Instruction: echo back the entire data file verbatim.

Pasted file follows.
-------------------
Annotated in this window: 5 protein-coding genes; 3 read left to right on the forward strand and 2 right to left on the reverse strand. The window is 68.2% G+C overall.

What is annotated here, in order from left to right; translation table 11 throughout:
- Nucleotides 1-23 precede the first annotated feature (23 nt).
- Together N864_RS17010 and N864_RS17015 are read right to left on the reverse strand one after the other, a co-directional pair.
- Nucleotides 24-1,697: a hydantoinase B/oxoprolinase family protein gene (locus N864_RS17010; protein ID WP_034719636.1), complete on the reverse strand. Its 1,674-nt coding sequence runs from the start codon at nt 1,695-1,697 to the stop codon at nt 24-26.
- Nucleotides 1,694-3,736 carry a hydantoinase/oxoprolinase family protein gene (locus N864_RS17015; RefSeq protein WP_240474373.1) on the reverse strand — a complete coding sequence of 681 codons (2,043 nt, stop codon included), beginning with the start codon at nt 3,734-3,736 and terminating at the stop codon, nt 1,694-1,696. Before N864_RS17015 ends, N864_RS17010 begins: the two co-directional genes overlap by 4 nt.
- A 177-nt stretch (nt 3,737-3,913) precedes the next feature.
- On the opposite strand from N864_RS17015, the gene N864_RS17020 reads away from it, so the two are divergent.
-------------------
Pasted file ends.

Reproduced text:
Annotated in this window: 5 protein-coding genes; 3 read left to right on the forward strand and 2 right to left on the reverse strand. The window is 68.2% G+C overall.

What is annotated here, in order from left to right; translation table 11 throughout:
- Nucleotides 1-23 precede the first annotated feature (23 nt).
- Together N864_RS17010 and N864_RS17015 are read right to left on the reverse strand one after the other, a co-directional pair.
- Nucleotides 24-1,697: a hydantoinase B/oxoprolinase family protein gene (locus N864_RS17010; protein ID WP_034719636.1), complete on the reverse strand. Its 1,674-nt coding sequence runs from the start codon at nt 1,695-1,697 to the stop codon at nt 24-26.
- Nucleotides 1,694-3,736 carry a hydantoinase/oxoprolinase family protein gene (locus N864_RS17015; RefSeq protein WP_240474373.1) on the reverse strand — a complete coding sequence of 681 codons (2,043 nt, stop codon included), beginning with the start codon at nt 3,734-3,736 and terminating at the stop codon, nt 1,694-1,696. Before N864_RS17015 ends, N864_RS17010 begins: the two co-directional genes overlap by 4 nt.
- A 177-nt stretch (nt 3,737-3,913) precedes the next feature.
- On the opposite strand from N864_RS17015, the gene N864_RS17020 reads away from it, so the two are divergent.